Disney’s Robin Hood

Rotten Tomatoes describes Disney’s Robin Hood as “one of the weaker Disney adaptations”, lacking “the majesty and excitement of the studio’s earlier efforts”, but it’s one of my favourite Disney films, thanks in part to an early memory of seeing it at the cinema and being captivated by one particular moment which has stayed with me for years.

In reality, the fox would now eat the rabbit

Robin Hood was released in 1973, but I can’t imagine myself remembering it from then (I’d have been 2). It was re-released in the early 80s (1982 in the USA, though IDMB has no record of when or whether it was re-released in the UK), and I distinctly remember seeing it in the very crowded, deep red gloom of the East Grinstead cinema-that-was, a gloominess I can’t help feeling added to my appreciation of this particular moment.


Of course, the fact it was a Disney take on an English legend may have helped, but I don’t particularly remember liking it for that reason. (Though I may have been unconsciously responding to the voices of Peter Ustinov as Prince John and Terry-Thomas as Hissing Sid — I mean Sir Hiss — both of them part of that wonderful family of actors you come across time and time again in old British films.) But this would have been before the TV series of Robin of Sherwood, so I wouldn’t have had any particular fondness for the legend, Robin Hood up to that point always seeming to me a bit pantomimish, particularly if Robin was represented (as he is here) in a silly be-feathered cap and the sort of Peter Pan-style tunic you’d rather have seen on a thigh-slapping young woman only pretending to be a boy.

I think it was the mood of the film that got me. Robin Hood is (for Disney) an uncharacteristically muted film, both in terms of emotional tone and colour scheme. Yes, it still has the sort of slapstick moments you’d expect (all the outwitting of the rhinoceros guards after the archery contest, for instance), but there’s a tantalising air of weariness and resignation throughout, just behind the action, like a light, damp English mist that’s seeped into the usually sunny Californian optimism.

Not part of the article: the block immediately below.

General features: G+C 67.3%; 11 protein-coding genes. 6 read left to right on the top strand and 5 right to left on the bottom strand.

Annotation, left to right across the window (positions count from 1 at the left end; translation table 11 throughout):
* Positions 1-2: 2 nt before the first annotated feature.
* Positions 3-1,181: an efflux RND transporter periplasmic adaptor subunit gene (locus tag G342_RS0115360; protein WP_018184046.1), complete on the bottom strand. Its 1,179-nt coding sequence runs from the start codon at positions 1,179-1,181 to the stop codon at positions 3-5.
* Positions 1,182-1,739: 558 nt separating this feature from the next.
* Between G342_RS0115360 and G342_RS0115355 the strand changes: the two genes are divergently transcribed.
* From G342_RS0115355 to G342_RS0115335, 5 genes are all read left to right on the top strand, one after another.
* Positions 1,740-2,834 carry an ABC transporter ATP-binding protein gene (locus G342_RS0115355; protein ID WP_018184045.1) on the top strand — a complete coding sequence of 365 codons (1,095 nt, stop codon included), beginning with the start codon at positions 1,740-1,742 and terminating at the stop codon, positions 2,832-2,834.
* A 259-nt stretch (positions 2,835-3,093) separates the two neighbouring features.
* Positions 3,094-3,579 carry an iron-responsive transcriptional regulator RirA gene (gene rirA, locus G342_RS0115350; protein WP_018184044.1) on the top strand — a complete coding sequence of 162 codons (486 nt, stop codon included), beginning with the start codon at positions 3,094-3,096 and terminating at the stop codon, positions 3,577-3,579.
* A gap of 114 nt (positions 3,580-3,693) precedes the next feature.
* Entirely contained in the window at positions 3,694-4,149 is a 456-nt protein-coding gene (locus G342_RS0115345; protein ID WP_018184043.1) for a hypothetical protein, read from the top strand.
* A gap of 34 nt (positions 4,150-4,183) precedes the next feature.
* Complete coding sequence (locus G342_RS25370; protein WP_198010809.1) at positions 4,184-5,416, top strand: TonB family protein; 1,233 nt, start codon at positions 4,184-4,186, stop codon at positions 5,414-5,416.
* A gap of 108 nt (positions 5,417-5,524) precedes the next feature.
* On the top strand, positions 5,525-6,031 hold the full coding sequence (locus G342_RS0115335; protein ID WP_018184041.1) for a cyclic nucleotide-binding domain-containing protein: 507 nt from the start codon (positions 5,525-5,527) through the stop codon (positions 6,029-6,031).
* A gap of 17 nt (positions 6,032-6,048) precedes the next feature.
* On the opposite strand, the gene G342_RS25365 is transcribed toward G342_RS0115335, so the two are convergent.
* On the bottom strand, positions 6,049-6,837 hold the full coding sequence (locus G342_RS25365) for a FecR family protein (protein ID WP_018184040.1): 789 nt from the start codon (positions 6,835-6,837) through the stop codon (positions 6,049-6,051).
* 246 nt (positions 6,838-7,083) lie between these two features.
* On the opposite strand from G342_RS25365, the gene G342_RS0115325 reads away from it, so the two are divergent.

The troubadour rooster who acts as the storyteller, for instance, seems to have a particularly world-weary tone, as if to suggest that for all Robin Hood’s triumphs, the outlook for the poor and downtrodden in England is grim in the long run. Friar Tuck is another character whose voice seems burdened by the weariness of Prince John’s relentless, greedy and wilful oppression. Prince John’s voice, on the other hand, plays wonderfully on the essential selfishness and childishness of the character (he’s a lion without a mane, so presumably physically immature, too), rather than a more traditional Disney evil — there’s a feeling that all this misery is the result of one character’s pettiness, self-absorption and inability to grow up, a boorish bully rather than the sort of raging adult evil you get from, say, the Queen in Snow White.

PJ in his PJ’s

The moment I most remember from this film, and that brings me back to re-watch it, isn’t an action sequence, and in fact occurs when there are no characters on screen. It’s just after the evil Sheriff of Nottingham (here, a mere village) has clapped pretty much everyone in jail for non-payment of recently doubled/trebled taxes, and we’re closing in on the outside of the jail. It’s just a scene-setting slow zoom. For some reason that mood of sadness and defeat, combined with the gentle rain and muted colours of the usually bright Disney, took me right into the film’s world. It was like it was one of the first moments in my cinema-going history when I really thought, “Yes, I know exactly how that feels.”

It’s a moment that happens in many Disney films, of course — the low point just before the hero snaps out of it and devises a plan to turn things round. But here, this particular air of sadness and defeat seems to be characteristic of the film as a whole, an undertone that has been sounding gently throughout, mostly drowned out by the antics of baby rabbits and thumb-sucking lions, but which is here allowed to come to the fore for one brief moment, because there’s no other action to distract from it.

So, in a sense, it was that very lack of “majesty and excitement” that makes the film what it is, for me. A moment of pure cinematic poetry.